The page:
CNN's Paul Vercammen is live in Las Vegas. Good morning, Paul.

PAUL VERCAMMEN, CNN CORRESPONDENT: Good morning, John. In the courtroom yesterday, O.J. Simpson sometimes slightly nodding in approval as his attorneys hammered away at witnesses.


VERCAMMEN (voice-over): Heavier and grayer disgraced football legend, O.J. Simpson slowly stepped into a Las Vegas courtroom after 4 1/2 years in prison for kidnapping, assault, and armed robbery. The new Simpson legal team is presenting 19 claims it says showed he was so poorly represented in the 2008 kidnap by Yale Galanter that he should get a new trial.

New lead attorney, Patricia Palm, argues Simpson was never told about an offered plea deal and should have taken the witness stand. Gabe Grasso assisted Galanter in 2008 and emphatically told the court Monday he wanted Simpson to testify then.

GABE GRASSO, FORMER SIMPSON CO-COUNSEL: O.J. is a very eloquent person. And he can explain himself very well. And so, I thought he'd be a great witness.

VERCAMMEN: Simpson's lawyers also tried to show the former Heisman trophy winner had been drinking alcohol which impaired him from seeing his cohorts carry guns into the confrontation. The new Simpson team argues that Galanter knew about Simpson's plans to get back some of his memorabilia.

Simpson's daughter, Arnelle, took the stand saying she was with her father and Galanter at dinner the night before the incident.

UNIDENTIFIED FEMALE: Was your dad drinking alcohol that evening?


UNIDENTIFIED FEMALE: Do you recall overhearing any conversation about your dad's to go look at his property the next day?


UNIDENTIFIED FEMALE: And who did you hear talking about that?

SIMPSON: My dad was talking to you.

VERCAMMEN: Simpson is waiting to testify in this hearing.

PATRICIA PALM, O.J. SIMPSON LEAD ATTORNEY: This will be his first time to be able to tell what happened and, you know, instead of hearing it in bits and pieces and, you have to remember the evidence in this case was extremely conflicting from all the witnesses.

VERCAMMEN: Simpson may take the stand as soon as Wednesday.


VERCAMMEN: And he could be on the stand for a very long time. They say they expect that Simpson's testimony could spread out over two days, John.

BERMAN: And where is Simpson staying while this whole trial or court case happens?

VERCAMMEN: Well, according to his attorneys he took a long bus trip from northern Nevada down here to the Clark County courthouse. And the reason you don't see him on the street for example is because they have tunnels that lead from that jail to the courthouse. That's why he came in through that side door yesterday, John.

BERMAN: All right. Paul Vercammen, again, stunning to get our first look at O.J. It's been a long, long time.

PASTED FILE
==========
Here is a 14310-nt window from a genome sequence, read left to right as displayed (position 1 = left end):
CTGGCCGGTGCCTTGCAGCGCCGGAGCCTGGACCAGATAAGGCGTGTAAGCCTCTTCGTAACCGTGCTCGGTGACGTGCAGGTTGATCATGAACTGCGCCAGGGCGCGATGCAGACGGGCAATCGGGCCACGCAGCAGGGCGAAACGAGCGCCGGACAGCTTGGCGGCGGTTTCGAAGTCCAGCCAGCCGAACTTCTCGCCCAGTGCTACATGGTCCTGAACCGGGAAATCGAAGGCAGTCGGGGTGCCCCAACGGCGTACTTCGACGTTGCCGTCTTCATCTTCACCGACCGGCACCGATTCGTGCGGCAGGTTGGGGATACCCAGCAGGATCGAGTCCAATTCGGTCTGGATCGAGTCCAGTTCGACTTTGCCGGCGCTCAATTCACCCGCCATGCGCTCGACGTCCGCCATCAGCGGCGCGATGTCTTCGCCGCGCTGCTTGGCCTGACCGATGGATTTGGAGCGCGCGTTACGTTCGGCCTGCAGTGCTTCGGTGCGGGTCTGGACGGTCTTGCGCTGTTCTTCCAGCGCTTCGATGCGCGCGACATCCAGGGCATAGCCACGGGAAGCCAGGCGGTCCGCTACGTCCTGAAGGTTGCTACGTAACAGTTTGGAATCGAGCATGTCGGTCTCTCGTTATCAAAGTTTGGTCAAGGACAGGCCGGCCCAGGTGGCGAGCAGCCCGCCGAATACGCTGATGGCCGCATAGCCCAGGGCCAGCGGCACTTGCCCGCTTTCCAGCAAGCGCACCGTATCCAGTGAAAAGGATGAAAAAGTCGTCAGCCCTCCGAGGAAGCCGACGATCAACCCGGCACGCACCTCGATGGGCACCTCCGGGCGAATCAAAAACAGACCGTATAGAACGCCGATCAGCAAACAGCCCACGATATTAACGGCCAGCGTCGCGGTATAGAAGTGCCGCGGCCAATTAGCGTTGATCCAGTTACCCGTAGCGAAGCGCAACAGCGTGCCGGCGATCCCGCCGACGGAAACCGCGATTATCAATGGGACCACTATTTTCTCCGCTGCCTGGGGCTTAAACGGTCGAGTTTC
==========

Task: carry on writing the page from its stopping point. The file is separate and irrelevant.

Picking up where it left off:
Paul Vercammen in Las Vegas, thanks so much.

SAMBOLIN: It will be interesting to hear him, as well.

Up next the no shenanigans tour. Prince Harry teaming up with Governor Chris Christie. Boy, I bet you want to watch that. We have a live report coming up next.

(COMMERCIAL BREAK) BERMAN: Welcome back to EARLY START, everyone. Brand new this morning, a stunning revelation by Oscar-winning actress Angelina Jolie, opening up in a "New York Times" op-ed about choosing to have a preventive double mastectomy. She says she carries a gene that sharply increases her risk for breast and ovarian cancers.

She describes the procedure in vivid detail and says, quote, "I wanted to write this to tell other women that the decision to have a mastectomy was not easy but is one I am very happy that I made." Jolie says because of the treatments she chose to have, she dramatically cut her breast cancer risk from 87 percent all the way down to under five percent.

SAMBOLIN: Forty-six minutes past the hour. Prince Harry has been in the states for six days without any of the shenanigans of his last visit. Today, he heads to Seaside Heights to tour areas hard-hit by hurricane Sandy. He will be accompanied by Governor Chris Christie.

And Poppy Harlow is live in Seaside Heights for us this morning. And Poppy, he's getting a lot of praise because he's putting a big spotlight in an area that hasn't gotten it recently.

POPPY HARLOW, CNNMONEY.COM: Good morning, Zoraida. He absolutely is. As you've said, Prince Harry will be here in Seaside Heights with Governor Chris Christie. This comes on day six of his whirlwind U.S. tour. We have seen him in Washington, D.C. at the White House with the first lady.

We've seen him visiting Arlington National Cemetery. He then moved on to Colorado Springs where he participated in the warrior games for wounded veterans. Of course, he serves in the British army, so he -- that is something very close to his heart, and now, he's coming here. Something that he is very concerned about in terms of the rebuilding process here in New Jersey.

Seaside Heights is one of the places hardest hit by Sandy. First, we're told that the Prince will tour one of the very devastated areas close to here with Governor Chris Christie. A source close to Prince Harry on this tour told us that Chris Christie is very grateful that Prince Harry will put a spotlight on the rebuilding process, bring it back into the news because even seven months after hurricane Sandy, this area is still ravaged.

Business owners here saying, "we are open for business, but we need your help." Listen.


NICK SPINO, SEASIDE HEIGHTS RESIDENT: I'd been staring at this house for 6 1/2 months. And every time I come here, I say it looks like the Wizard of Oz. I'm selling (ph) the T-shirt. I'm selling them for $20 each. And it's the only income I have until the wood shop gets back in business and I can start making my picnic tables again.